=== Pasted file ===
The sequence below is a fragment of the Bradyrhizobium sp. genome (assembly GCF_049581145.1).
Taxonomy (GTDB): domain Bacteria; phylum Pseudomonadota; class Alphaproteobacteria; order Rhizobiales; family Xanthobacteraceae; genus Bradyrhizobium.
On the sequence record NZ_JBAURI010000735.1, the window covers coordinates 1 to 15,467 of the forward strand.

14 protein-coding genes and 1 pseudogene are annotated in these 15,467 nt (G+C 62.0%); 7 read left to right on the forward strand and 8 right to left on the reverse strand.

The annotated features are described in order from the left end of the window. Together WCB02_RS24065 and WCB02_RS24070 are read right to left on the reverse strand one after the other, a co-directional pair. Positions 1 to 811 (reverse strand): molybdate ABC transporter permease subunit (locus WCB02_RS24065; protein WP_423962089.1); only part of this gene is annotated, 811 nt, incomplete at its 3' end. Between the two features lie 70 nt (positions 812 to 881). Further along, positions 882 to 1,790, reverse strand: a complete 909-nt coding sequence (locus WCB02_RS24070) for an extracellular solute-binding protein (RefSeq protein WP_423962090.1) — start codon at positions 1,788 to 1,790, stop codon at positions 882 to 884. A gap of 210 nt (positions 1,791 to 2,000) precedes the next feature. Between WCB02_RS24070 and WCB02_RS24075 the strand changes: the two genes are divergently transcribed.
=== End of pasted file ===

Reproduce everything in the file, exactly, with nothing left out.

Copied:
The sequence below is a fragment of the Bradyrhizobium sp. genome (assembly GCF_049581145.1).
Taxonomy (GTDB): domain Bacteria; phylum Pseudomonadota; class Alphaproteobacteria; order Rhizobiales; family Xanthobacteraceae; genus Bradyrhizobium.
On the sequence record NZ_JBAURI010000735.1, the window covers coordinates 1 to 15,467 of the forward strand.

14 protein-coding genes and 1 pseudogene are annotated in these 15,467 nt (G+C 62.0%); 7 read left to right on the forward strand and 8 right to left on the reverse strand.

The annotated features are described in order from the left end of the window. Together WCB02_RS24065 and WCB02_RS24070 are read right to left on the reverse strand one after the other, a co-directional pair. Positions 1 to 811 (reverse strand): molybdate ABC transporter permease subunit (locus WCB02_RS24065; protein WP_423962089.1); only part of this gene is annotated, 811 nt, incomplete at its 3' end. Between the two features lie 70 nt (positions 812 to 881). Further along, positions 882 to 1,790, reverse strand: a complete 909-nt coding sequence (locus WCB02_RS24070) for an extracellular solute-binding protein (RefSeq protein WP_423962090.1) — start codon at positions 1,788 to 1,790, stop codon at positions 882 to 884. A gap of 210 nt (positions 1,791 to 2,000) precedes the next feature. Between WCB02_RS24070 and WCB02_RS24075 the strand changes: the two genes are divergently transcribed.